Rincón de la Vieja

Page Type Page Type: Mountain/Rock
Location Lat/Lon: 10.83000°N / 85.324°W
Additional Information Elevation: 6217 ft / 1895 m
Sign the Climber's Log


Rincón de la Vieja (lit. Old Woman’s Corner) is an active volcano in NW Costa Rica. It had its last large eruption in 1991, with smaller eruptions in 1998 and 1999. The volcano is a very interesting area with mud pots, hot springs, steam vents, and lots of interesting plant and animal life. We saw several howler, spider, and white faced monkeys, coatis, grisons (weasels), as well as many birds. There are many waterfalls in the area as well.

The lower slopes of the volcano are very hot, dry, and dusty in the dry season, but the upper slopes are almost always windy, cloudy, and rainy.

Have your camera ready, as this is one of the best and most interesting hiking areas in Central America!

Photo by mblue01, November...Rincon da la Vieja.


From the Costa Rica Guide Website:

In 2014 the trails to the peaks were closed intermittently due to increased volcanic activity. In 2015 permanent signs went up and in 2017 the trails to the top remain off limits.


Make sure to keep updated on current conditions on the above website.

Getting There

The first destination is Liberia, the largest city in NW Costa Rica. There are hourly buses to Liberia from San Jose from the terminal at Calle 24 and Avenida 5.

Liberia now has a major airport. Call SANSA at (Int) 221-9414 for information.

There is public transportation available to the trailhead from Liberia. Small tourist buses leave from several inexpensive hotels south of the town square in Liberia. Two of the hotels are Hotel Liberia and La Posada de Tope. Transport cost $10 a person and leaves Liberia at 7AM and leaves the trailhead at 4PM arriving back at Liberia at 5PM.

Photo by mblue01, November...Capuchin monkey on one of the Rincon de la Vieja trails.

Routes Overview

There are three main trails in the park. It is recommended that you do the loop hike to Las Pailas first as it may be the most interesting trail, though all three are certainly worth the visit. Only a very strong hiker can do all three trails in one day, so you will have to pick and choose unless camping at the campground and spending two days.

Las Pailas: The trail starts at the ranger station and is well sign-posted. This is a 3 km loop hike that passes many boiling mud pots, hot springs, a waterfall, and lush rainforest. See the route page for more details.

Rincon de la Vieja Summit: Keep in mind that the rangers close this trail during really windy weather (quite common in January and February), so be prepared for that. The summit area is usually cloudy and rainy (and can be cold) as well. The one-way distance to the summit from the trailhead is 8 kms. See the route page for much more detail.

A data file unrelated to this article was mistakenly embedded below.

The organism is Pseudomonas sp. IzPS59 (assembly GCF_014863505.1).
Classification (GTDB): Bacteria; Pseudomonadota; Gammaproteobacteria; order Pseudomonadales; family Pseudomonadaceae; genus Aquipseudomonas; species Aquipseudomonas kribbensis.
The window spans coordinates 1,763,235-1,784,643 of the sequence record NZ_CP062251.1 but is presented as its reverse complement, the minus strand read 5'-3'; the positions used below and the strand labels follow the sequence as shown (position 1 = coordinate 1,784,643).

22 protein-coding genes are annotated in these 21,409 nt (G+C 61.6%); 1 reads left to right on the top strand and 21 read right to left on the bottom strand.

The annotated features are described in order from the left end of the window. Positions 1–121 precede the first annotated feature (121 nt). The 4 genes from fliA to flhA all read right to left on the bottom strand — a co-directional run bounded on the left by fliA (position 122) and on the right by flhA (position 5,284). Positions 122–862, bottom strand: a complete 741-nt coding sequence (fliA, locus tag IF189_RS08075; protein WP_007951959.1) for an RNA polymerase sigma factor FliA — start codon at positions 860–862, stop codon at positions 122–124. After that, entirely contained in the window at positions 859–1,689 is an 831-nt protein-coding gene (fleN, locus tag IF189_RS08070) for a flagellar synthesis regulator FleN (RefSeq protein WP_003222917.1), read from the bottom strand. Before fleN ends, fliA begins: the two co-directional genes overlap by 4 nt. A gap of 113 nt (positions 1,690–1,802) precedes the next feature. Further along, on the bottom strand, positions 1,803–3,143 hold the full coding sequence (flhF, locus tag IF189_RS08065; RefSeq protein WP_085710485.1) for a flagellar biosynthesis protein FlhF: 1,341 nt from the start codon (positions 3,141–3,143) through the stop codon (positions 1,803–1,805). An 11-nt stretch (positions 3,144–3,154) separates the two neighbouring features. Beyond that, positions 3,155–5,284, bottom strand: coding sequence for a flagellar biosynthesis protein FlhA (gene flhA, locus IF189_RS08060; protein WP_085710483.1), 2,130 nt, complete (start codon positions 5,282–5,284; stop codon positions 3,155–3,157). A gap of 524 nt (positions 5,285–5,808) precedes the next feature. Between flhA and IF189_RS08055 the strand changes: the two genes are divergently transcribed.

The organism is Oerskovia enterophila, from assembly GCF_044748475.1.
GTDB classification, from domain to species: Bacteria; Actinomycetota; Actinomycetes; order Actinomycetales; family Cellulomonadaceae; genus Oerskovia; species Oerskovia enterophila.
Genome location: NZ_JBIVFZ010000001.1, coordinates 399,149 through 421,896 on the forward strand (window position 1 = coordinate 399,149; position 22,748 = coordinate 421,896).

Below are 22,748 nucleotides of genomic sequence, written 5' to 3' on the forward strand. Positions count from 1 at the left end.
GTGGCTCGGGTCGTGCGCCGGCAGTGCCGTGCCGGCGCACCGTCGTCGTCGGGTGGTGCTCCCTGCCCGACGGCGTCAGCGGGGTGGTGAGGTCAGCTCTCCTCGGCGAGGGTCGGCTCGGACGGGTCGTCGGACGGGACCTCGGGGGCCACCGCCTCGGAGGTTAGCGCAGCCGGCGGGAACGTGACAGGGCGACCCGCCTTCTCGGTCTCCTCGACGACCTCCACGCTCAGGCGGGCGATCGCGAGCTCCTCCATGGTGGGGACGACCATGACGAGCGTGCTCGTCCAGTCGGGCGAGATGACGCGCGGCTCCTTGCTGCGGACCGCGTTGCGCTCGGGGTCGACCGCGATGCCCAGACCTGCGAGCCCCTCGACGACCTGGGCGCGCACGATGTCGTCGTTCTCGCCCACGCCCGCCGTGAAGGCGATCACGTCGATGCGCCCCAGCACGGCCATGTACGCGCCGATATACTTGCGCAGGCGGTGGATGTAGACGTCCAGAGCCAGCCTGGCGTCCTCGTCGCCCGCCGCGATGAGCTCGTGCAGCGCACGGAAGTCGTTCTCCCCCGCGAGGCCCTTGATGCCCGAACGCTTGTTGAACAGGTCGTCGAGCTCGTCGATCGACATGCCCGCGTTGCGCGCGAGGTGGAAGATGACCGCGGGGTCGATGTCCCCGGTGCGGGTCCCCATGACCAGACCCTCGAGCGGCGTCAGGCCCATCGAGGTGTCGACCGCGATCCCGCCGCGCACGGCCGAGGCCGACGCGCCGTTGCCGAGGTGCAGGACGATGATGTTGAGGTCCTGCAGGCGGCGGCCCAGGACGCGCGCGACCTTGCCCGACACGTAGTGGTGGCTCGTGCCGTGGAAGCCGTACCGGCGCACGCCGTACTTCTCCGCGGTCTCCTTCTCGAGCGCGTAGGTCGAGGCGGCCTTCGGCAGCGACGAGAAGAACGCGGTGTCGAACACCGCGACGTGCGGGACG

Catarata Escondita (lit. Hidden Falls)/Catarata La Cangreja: This is a hike to the spectacular waterfalls that are in the area. The total one-way distance from the trailhead is 4.3 km for the Cataratas Escondito and 5 kms for the Catarata La Cangreja. See the route page for much more detail.

Exploding  mud pot  on Rincon...Exploding "mud pot" on Rincon de la Vieja.

Red Tape

There is a $6 fee for entering the national park. There is also a $2 "road maintainence" fee collected by the ranch in this area that maintains the road.

Butterfly on the slopes of Rincon de la ViejaButterfly on the slopes of Rincon de la Vieja.


When To Climb

December through March is the driest season, and the best time to climb the peak. January and February are usually very windy. December may be the best month of all, but any trip during the dry season is likely to be enjoyable.

Waterfall on Rincon de la ViejaWaterfall on Rincon de la Vieja.


Near the ranger station is a campground that charges $2 per person per night. The campground has water, pit toilets, showers, and grills. Backcountry camping is also allowed along the trails in the national park.

Coatis seen at the trailhead...Coatis seen at the trailhead of Rincon de la Vieja.

Mountain Conditions

For eruption updates:

Eruption Updates


Eruption Updates

There are no on-line links available for the mountain or national park, and the only way to contact the ranger station is by phone at (Int) 661-8139.

External Links



Children refers to the set of objects that logically fall under a given object. For example, the Aconcagua mountain page is a child of the 'Aconcagua Group' and the 'Seven Summits.' The Aconcagua mountain itself has many routes, photos, and trip reports as children.



Parents refers to a larger category under which an object falls. For example, theAconcagua mountain page has the 'Aconcagua Group' and the 'Seven Summits' asparents and is a parent itself to many routes, photos, and Trip Reports.

Costa Rica VolcanoesMountains & Rocks